A. A. Khan
[ISLAMABAD] In a major policy shift, Pakistan’s government has declared science and innovation as a “central pillar of socio-economic development”, and has promised to increase research spending from 0.59 to two per cent of gross domestic product (GDP) by 2020.
Pakistan’s ‘Science, Technology and Innovation Policy’ — more than three years in the making — outlines a ten-year roadmap for developing science and technology (S&T) and recognises innovation as a central part of the country’s S&T system.
The policy was presented to Prime Minister Yousuf Raza Gilani last week (20 September), whose personal support may help to fast-track it through the legislative process. But it still has to go through the Ministry of Law and the Cabinet, before being passed by the Parliament in a formal vote.
Science minister Changez Khan Jamali told SciDev.Net: “We have tried to embed our S&T vision into our socio-economic development goals. We aim to improve the quality of life of common people through science, technology and innovation.”
The policy highlights areas that need improving, such as demand-driven research; coordination among S&T establishments; links between researchand industry; human resources; and national and international partnerships.
It also seeks to address “gaps” that have hampered the growth of science and innovation in the country, such as the need for an intellectual property rights regime and the establishment of a public–private innovation fund to boost industrial productivity.
The policy proposes the re-establishment of the National Commission on Biotechnology (NCB) — which was abolished by the present government in 2008 — to better coordinate research by country’s 26 biotechnology and genetic engineering institutions.
But some critics are sceptical about the availability of funds to implement the roadmap.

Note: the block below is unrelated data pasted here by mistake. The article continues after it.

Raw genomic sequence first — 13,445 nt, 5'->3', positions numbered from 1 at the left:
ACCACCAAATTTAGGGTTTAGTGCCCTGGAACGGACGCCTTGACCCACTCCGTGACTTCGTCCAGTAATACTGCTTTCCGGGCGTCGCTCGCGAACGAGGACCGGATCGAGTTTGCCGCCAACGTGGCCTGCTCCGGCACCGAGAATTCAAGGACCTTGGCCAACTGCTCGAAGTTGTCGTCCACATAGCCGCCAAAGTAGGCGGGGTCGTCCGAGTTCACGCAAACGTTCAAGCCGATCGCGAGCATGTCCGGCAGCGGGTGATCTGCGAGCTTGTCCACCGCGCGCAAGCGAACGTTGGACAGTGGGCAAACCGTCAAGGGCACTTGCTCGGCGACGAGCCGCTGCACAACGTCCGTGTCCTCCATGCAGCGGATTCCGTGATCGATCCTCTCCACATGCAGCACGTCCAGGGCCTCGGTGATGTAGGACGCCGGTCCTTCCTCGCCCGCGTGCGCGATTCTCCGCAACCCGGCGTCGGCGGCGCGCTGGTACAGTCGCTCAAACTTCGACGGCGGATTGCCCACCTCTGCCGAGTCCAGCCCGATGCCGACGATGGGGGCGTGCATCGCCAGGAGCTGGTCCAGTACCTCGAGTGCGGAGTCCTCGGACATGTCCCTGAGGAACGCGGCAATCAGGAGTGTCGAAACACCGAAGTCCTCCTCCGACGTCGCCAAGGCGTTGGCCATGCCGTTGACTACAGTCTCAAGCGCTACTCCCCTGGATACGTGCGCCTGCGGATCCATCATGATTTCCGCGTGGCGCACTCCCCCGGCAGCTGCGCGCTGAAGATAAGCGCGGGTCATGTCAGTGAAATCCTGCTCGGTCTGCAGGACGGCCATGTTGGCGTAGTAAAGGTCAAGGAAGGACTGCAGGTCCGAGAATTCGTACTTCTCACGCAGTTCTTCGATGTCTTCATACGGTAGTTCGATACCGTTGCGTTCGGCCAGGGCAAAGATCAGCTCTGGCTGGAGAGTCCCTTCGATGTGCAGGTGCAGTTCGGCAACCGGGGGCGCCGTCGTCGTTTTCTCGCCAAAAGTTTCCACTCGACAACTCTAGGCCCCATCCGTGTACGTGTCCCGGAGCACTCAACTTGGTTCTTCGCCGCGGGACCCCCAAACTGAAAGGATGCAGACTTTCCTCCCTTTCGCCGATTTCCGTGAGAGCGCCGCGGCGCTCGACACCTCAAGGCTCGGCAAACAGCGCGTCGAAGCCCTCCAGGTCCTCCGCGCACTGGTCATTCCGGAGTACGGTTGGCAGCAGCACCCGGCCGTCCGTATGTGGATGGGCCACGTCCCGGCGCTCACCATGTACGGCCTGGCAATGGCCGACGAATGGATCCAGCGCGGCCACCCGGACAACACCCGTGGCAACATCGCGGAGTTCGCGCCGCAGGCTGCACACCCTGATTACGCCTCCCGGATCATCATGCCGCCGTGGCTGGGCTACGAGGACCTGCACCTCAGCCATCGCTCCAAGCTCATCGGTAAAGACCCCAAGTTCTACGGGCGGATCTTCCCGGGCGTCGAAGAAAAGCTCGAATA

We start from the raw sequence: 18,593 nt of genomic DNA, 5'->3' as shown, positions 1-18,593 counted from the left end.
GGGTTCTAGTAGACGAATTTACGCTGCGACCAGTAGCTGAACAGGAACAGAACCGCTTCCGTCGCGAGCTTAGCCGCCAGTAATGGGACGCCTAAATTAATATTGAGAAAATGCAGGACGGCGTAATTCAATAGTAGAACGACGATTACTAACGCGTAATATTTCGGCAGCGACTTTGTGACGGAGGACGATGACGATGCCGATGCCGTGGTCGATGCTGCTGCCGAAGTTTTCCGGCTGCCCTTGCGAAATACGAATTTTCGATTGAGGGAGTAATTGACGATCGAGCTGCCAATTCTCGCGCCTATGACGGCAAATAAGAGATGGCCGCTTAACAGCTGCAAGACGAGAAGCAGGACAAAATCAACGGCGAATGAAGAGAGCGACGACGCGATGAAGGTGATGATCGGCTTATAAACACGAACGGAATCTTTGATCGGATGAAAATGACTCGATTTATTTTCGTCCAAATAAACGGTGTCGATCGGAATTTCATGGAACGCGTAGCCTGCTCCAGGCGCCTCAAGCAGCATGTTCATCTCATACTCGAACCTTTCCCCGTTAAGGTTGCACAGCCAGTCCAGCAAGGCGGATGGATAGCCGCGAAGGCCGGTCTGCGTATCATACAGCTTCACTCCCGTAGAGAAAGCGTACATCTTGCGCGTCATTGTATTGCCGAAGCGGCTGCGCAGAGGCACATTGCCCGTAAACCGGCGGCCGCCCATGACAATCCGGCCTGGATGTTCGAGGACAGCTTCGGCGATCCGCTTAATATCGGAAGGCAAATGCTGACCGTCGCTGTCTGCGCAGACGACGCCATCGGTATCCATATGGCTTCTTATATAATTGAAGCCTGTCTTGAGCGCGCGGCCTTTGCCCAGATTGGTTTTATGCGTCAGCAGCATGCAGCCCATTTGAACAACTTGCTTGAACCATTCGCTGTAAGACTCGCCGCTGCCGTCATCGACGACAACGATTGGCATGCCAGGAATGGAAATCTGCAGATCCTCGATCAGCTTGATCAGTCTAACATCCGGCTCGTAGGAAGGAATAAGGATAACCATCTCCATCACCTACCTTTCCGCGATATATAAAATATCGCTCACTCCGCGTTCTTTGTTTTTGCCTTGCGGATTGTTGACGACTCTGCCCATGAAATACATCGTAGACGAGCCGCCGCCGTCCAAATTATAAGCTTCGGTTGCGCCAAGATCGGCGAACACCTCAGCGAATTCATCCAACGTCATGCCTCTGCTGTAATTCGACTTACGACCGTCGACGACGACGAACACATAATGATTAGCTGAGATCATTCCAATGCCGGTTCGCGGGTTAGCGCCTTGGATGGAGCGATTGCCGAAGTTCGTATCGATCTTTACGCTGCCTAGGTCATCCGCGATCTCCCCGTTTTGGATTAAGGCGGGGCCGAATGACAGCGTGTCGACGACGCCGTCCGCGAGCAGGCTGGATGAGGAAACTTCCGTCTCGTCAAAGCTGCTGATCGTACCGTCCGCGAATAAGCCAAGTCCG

Pakistani science has recently faced heavy financial cuts, because of recession and floods, which has forced the closure of many government-funded programmes. This year, Pakistan’s government reduced funds for the Ministry of Science and Technology by US$5.8 million.
Former science minister Atta-ur-Rahman — who was largely responsible for a major increase in science funding from 2000 to 2008, and who laterresigned over a funding row — told SciDev.Net: “The new science policy sounds nice to [one’s] ears and a good thing about it is the set of actions given in each sphere of activity.
“But what casts doubts over its success is the previous track record of the present political regime. There should have been a clearly defined funding mechanism [in the policy],” he said.
The former chair of the NCB, Anwar Nasim, told SciDev.Net: “We cannot understand how [the government] will manage funding for new initiatives in this policy while the financial circumstances in the country are the same as in previous years. Where will the money come from?”
But Imtinan Elahi Qureshi, executive director of Islamabad-based Commission for Science and Technology for Sustainable Development in the South (COMSATS) said there was political will at the highest level to make S&T a central pillar of national development strategy.
“A good thing about this policy is that it has been developed with the consensus of all stakeholders and it will put in place a legal framework for ensuring continuity and allocation of required funds,” Qureshi toldSciDev.Net.